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Teaching Evaluations

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5 Responses

  1. To me, the overriding principle is to have a clear understanding of who the intended audience for an instrument is. Is this a tool for the school to evaluate professors, for students to learn about professors they might take classes from, or for professors to improve their teaching? The more of these bases an instrument tries to cover, the less well it’ll do at any of them. For that reason, I can’t recommend highly enough the practice of using different evaluations for these different purposes. Three may be overkill, but I’ve found that two is quite reasonable:

    We hand out course evaluation forms near the end of the semester. They’re good, but they’ve got some, perhaps unavoidable, issues: First, by asking for numerical ratings, they put the class in an evaluative frame of mind: this was good, that was bad, let’s play Simon Cowell for a few minutes. The qualitative responses end up being a little thin. Second, due to the timing, it becomes impossible to ask questions about the exam, even though the exam is the focal point of the course (due to the cockamamie law-school grading system).

    I get around these issues by also sending my students a SurveyMonkey poll a little after the grades are in. The timing lets me ask things like whether the exam was fair. And the less evaluative nature of the instrument means I get longer, more helpful responses to questions like “What topics do you feel could have been taught better?” The answers have been very useful. For example, in my Copyright class, I’m going to completely revise the way I teach substantial similarity, My SurveyMonkey told me pretty strongly that that week was a disaster, a fact that was hidden in the noise of lesser concerns on the official school evaluation.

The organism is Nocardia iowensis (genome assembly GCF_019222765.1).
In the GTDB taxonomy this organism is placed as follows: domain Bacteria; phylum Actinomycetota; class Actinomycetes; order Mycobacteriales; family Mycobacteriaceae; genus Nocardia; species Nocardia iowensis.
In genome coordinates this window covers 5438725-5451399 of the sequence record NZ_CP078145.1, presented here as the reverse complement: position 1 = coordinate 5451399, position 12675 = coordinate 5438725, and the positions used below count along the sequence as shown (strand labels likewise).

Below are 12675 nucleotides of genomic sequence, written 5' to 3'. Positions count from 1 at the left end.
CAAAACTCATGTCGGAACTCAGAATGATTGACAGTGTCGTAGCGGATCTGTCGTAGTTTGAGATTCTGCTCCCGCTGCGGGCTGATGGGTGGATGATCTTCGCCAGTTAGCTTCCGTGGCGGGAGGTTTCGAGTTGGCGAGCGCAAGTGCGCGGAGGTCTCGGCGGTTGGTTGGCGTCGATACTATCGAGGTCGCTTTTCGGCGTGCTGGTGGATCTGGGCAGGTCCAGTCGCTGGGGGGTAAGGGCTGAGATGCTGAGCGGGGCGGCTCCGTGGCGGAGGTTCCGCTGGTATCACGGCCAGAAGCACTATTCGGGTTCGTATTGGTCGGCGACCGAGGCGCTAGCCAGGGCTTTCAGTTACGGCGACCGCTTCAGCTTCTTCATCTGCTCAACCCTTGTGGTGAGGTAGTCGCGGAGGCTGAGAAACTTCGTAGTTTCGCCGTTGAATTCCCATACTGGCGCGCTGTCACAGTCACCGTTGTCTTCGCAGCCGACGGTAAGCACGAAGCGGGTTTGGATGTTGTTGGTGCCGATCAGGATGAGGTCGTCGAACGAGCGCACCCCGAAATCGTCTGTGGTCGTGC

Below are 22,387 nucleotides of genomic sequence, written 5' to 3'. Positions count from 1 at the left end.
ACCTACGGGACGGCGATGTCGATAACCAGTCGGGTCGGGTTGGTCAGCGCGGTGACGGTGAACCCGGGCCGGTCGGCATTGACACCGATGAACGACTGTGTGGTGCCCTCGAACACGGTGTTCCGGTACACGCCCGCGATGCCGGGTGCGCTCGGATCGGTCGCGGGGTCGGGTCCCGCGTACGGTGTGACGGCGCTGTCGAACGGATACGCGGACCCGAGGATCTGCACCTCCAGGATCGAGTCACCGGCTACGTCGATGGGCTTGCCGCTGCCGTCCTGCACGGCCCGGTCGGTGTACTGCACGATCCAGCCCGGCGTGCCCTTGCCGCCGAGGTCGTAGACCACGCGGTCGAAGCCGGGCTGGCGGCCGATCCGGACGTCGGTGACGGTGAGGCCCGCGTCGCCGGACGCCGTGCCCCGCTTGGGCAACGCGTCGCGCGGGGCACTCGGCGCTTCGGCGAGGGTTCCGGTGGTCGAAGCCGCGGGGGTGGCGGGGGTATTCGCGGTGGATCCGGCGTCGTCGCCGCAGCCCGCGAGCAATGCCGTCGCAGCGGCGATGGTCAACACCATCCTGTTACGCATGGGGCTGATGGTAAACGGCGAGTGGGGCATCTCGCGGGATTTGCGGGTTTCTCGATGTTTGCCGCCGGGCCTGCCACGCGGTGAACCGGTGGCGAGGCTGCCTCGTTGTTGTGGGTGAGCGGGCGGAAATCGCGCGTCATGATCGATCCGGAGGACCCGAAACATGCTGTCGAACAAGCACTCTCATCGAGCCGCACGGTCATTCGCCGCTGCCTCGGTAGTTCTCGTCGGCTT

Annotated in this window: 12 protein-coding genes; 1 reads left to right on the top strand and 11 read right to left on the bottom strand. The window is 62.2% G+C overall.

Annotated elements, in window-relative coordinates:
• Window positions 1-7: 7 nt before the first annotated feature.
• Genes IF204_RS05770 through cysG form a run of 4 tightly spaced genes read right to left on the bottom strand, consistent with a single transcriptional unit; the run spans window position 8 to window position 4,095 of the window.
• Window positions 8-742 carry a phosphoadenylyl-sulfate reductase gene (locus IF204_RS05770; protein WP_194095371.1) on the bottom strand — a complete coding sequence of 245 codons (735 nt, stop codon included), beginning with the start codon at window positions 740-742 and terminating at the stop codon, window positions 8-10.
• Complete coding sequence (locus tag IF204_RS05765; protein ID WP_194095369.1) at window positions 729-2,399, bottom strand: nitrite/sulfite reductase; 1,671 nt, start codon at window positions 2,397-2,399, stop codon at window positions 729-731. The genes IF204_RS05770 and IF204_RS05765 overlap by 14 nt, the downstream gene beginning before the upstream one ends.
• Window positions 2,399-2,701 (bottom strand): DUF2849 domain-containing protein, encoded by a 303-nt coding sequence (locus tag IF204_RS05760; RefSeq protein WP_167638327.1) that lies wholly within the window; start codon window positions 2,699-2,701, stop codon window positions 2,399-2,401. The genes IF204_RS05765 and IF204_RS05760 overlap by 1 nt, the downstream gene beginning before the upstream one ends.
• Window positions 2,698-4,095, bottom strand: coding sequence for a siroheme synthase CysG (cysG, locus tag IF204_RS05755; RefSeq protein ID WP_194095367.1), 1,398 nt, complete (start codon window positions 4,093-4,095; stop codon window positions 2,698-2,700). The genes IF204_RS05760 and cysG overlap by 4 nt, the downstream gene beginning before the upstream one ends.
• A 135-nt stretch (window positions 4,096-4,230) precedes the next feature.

2. Eric Goldman says:

    James, if it makes you feel any better, I think most copyright professors feel like they chunk the “substantial similarity” section. The law is way too squirrelly for anyone to teach it cleanly.

    Sarah, this is a terrific topic. Let me offer up a couple of marginally useful generalities:

    * there is an enormous amount of scholarly research on teaching evaluations–probably thousands of articles

    * at the law schools I’ve been affiliated with, precisely ZERO of the scholarly research is consulted in the design and implementation of teaching evaluations.

    I can’t solve your broad problem, but I’ve repeatedly blogged on literature about teaching evaluations, both in the law school context and beyond:

    Regards, Eric.

  3. Jim G says:

    “Should teaching evaluations be released publicly?”

    Yes, partially. The results (but not the individual survey responses) should be released to students, at a minimum.

    Students want information about professors—who is a good lecturer, who isn’t, who’s a tough grader, who they’ll learn from, who is old-school Socratic and who is more laid back, and so on. In the absence of official evaluations, students go to outside sources of information. Other students. Internet message boards. Bad information sources, most of them, but if that’s all a student can get, that’s where she’ll go.

    Course evaluations aren’t perfect, but they’re better than the available alternatives. An official report on student satisfaction with courses and professors is the best way to deal with sites where professors are rated by a handful of self-selected students.

  4. Anon. says:

    There is a lot of literature on evaluations. One of my favorites is this relatively recent one:

  5. anon. says:

    Professor Merritt’s Article (referenced above) appears in the St. John’s Law Review:

    82 St. John’s L. Rev. 235 (2008).

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